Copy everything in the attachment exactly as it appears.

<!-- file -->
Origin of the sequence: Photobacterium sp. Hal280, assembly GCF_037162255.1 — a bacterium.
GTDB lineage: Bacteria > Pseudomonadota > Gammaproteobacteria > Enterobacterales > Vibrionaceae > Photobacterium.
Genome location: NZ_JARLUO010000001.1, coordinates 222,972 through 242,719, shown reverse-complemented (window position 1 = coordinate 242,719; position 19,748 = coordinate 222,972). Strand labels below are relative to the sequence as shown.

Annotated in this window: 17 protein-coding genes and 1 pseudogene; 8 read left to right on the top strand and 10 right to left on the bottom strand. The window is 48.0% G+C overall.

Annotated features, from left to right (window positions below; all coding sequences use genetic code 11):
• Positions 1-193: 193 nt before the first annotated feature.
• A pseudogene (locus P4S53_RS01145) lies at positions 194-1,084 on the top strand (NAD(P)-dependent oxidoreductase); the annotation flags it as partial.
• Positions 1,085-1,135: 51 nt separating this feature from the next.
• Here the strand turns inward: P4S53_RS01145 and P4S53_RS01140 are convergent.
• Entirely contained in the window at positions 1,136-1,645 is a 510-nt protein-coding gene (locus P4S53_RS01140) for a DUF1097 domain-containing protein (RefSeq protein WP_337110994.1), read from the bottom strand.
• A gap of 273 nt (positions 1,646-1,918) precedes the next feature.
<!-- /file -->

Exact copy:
Origin of the sequence: Photobacterium sp. Hal280, assembly GCF_037162255.1 — a bacterium.
GTDB lineage: Bacteria > Pseudomonadota > Gammaproteobacteria > Enterobacterales > Vibrionaceae > Photobacterium.
Genome location: NZ_JARLUO010000001.1, coordinates 222,972 through 242,719, shown reverse-complemented (window position 1 = coordinate 242,719; position 19,748 = coordinate 222,972). Strand labels below are relative to the sequence as shown.

Annotated in this window: 17 protein-coding genes and 1 pseudogene; 8 read left to right on the top strand and 10 right to left on the bottom strand. The window is 48.0% G+C overall.

Annotated features, from left to right (window positions below; all coding sequences use genetic code 11):
• Positions 1-193: 193 nt before the first annotated feature.
• A pseudogene (locus P4S53_RS01145) lies at positions 194-1,084 on the top strand (NAD(P)-dependent oxidoreductase); the annotation flags it as partial.
• Positions 1,085-1,135: 51 nt separating this feature from the next.
• Here the strand turns inward: P4S53_RS01145 and P4S53_RS01140 are convergent.
• Entirely contained in the window at positions 1,136-1,645 is a 510-nt protein-coding gene (locus P4S53_RS01140) for a DUF1097 domain-containing protein (RefSeq protein WP_337110994.1), read from the bottom strand.
• A gap of 273 nt (positions 1,646-1,918) precedes the next feature.